The background story of one of AC/DC's all-time classics, ‘Whole Lotta Rosie’, has become almost as inflated as the cartoonish stage prop that in recent years has appeared behind the band in concerts.
In a 2000 interview with Alan Di Perna in Guitar World, Angus Young said of the song's origins that AC/DC was playing in Tasmania ‘and the capital of Tasmania is Dar Es Salaam’.
AC/DC, with Bon Scott out front, played one concert in Tasmania in July 1975, five in February 1976 and three in February 1977.
On the 1976 tour, Bon supposedly was yanked into a random doorway by a ‘42-39-56’–proportioned woman while walking the streets after a gig: ‘She pulled him in and said, “Hey Bon, in here.”’
‘Rosie', as she would become known, was with another girl at the time and Bon went off with both of them to their shared room.
Continued Angus: ‘And he thought, “Hey, why not?”’
The story seemingly changes depending on the interviewer.
‘Bon has this fetish about big women,’ Angus told England's Record Mirror in 1978. ‘He used to party around with these two girls called the Jumbo Twins.’
In another interview with Sylvie Simmons, Angus calls them ‘the Jumbo Jets’.
In Phil Sutcliffe’s famous Sounds story from August 1976, ‘The Dirtiest Story Ever Told’, probably the earliest telling of what would become the Rosie yarn, Bon is placed as being with Malcolm Young in the band's dressing-room after a show. Malcolm describes Rosie as ‘Big Bertha’ and ‘the fat one. One pound under 20 stone.’ She has a friend with her who is ‘ugly but not that bad’.
Says Bon of ‘Big Bertha’, wryly: ‘She’d have broken my arm if I’d refused.’
By Angus’s account Bon the next morning ‘woke up sort of pinned to the wall’.
Now depending on what version of the story you read, Bon was Rosie's ‘29th' or ‘37th' celebrity conquest.
The late AC/DC roadie Pat Pickett, who supposedly organised the orgy that spawned the song – ‘Bon and a few other degenerates were standing around, cheering each other on’ – reported Bon being under a ‘huge pile of blubber lying there’ with ‘this little tiny arm with tattoos’ sticking out.
Bon’s own version, contained in an audio track on the Bonfire box set from 1997, has it happening at ‘a hotel’, thought to be the Freeway Gardens Motel in North Melbourne, where ‘this chick, Rosie, lived across the road’ and the band would go to parties there and she’d put it on Bon. (The band's former bass player, Mark Evans, has claimed Rosie was actually running a nearby brothel and had red hair, not the blond we're familiar with in AC/DC's stage prop.)
Said Bon: ‘She’s about six foot two inches tall, and like 19 stone 12 pound, like that was some mountain, you know.’
Eventually, he caved in.
‘She was so big she’d sort of close the door and put it on you… she was too big to say no to. So I just sorta had to succumb… I had to do it. Oh my God, I wish I hadn’t.’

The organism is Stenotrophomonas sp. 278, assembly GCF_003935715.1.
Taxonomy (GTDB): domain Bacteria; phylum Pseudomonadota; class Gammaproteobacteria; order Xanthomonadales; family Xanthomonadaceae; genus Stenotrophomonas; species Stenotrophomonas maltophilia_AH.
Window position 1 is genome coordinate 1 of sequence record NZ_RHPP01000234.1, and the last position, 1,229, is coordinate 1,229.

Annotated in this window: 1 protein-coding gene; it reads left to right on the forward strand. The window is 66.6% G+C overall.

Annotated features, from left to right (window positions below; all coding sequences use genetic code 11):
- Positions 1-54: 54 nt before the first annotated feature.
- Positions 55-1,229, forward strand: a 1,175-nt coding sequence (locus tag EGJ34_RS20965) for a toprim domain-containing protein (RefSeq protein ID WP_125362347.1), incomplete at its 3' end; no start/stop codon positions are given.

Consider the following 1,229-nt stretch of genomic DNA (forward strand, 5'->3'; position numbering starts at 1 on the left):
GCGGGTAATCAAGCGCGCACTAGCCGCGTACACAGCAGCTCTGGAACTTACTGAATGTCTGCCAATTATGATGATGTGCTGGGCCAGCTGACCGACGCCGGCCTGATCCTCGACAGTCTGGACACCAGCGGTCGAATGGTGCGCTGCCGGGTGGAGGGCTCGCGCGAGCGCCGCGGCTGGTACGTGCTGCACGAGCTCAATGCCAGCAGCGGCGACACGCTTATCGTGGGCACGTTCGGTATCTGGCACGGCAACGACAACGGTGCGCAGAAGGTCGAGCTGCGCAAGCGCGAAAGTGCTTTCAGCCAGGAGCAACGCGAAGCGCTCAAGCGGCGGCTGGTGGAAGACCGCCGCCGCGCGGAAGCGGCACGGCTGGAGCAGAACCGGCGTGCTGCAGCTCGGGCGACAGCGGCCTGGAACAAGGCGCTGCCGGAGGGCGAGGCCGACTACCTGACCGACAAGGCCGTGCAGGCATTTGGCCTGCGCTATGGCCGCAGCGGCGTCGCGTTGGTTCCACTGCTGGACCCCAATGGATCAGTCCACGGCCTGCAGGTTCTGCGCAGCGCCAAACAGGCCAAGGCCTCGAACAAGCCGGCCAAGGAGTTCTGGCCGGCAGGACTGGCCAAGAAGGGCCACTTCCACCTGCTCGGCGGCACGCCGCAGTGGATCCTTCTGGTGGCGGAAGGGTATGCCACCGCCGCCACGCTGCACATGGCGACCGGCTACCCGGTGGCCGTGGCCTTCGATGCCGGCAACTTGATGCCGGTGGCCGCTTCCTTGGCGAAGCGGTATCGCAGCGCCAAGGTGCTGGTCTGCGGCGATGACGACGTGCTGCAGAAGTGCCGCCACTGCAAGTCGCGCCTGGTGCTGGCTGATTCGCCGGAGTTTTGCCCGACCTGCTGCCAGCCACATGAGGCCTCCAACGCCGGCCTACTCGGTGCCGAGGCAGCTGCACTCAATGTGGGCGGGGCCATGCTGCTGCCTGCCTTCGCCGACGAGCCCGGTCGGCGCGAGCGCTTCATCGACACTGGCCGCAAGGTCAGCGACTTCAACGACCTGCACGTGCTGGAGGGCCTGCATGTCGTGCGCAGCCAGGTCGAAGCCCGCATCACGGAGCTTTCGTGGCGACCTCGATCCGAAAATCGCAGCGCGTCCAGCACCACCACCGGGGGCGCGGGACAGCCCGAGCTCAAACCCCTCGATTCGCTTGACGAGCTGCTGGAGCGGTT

Pickett, allegedly a friend of Rosie’s, named the location as Freeway Gardens, as did Mary Renshaw in her 2015 book, Live Wire.
Yet in over four decades since the song was written, no Rosie (if that is her real name; Mark Evans is not sure) has ever come forward, perhaps with good reason.
An attempt was made by The Advocate newspaper in Burnie, Tasmania, to locate her in 2006, with the search centred on Queenstown in the west of the island, but no Rosie materialised. The mayor of Queenstown thought she was from Wynyard, west of Burnie.
If Rosie is real, she's done a fabulous job of staying hidden from public view and/or her friends have done a similarly sterling job to protect her privacy and her dignity.
Heather Johnson, an ex-girlfriend of Angus Young, reportedly saw the event described in the song unfold and spoke to Rosie afterwards. There have also been unsubstantiated stories that Bon met Rosie again in Tasmania, but this time she’d lost a tremendous amount of weight.
This would seem unlikely. Bon was heavily touring North America, the United Kingdom and Europe between mid 1977 and when he died in 1980; not making unscheduled stops to catch up with old flames in Tasmania. If she met him again during AC/DC's three shows on the island in early 1977, she would had to have embarked on a hell of a crash diet for Bon to hardly recognise her.
From time to time, various fans have approached me to tell me Rosie is a real person, alive and living in northwest Tasmania, which may well be true, but my experience has been that those individuals who boast they know Rosie today never seem to come up with any details beyond what is already available on the internet or in books; they add nothing new to the story.
Statements have also been made by people claiming to be family members of Rosie's that she is now deceased. Again, this may be true. But in the absence of a photograph or single vital skerrick of biographical data, it's tempting to ponder if Rosie is just another of Bon’s road encounters creatively expanded into a tall tale and brought to life with the help of the Youngs’ guitars.
‘I just sorta had to succumb... I had to do it. Oh my God, I wish I hadn't.'
– Bon Scott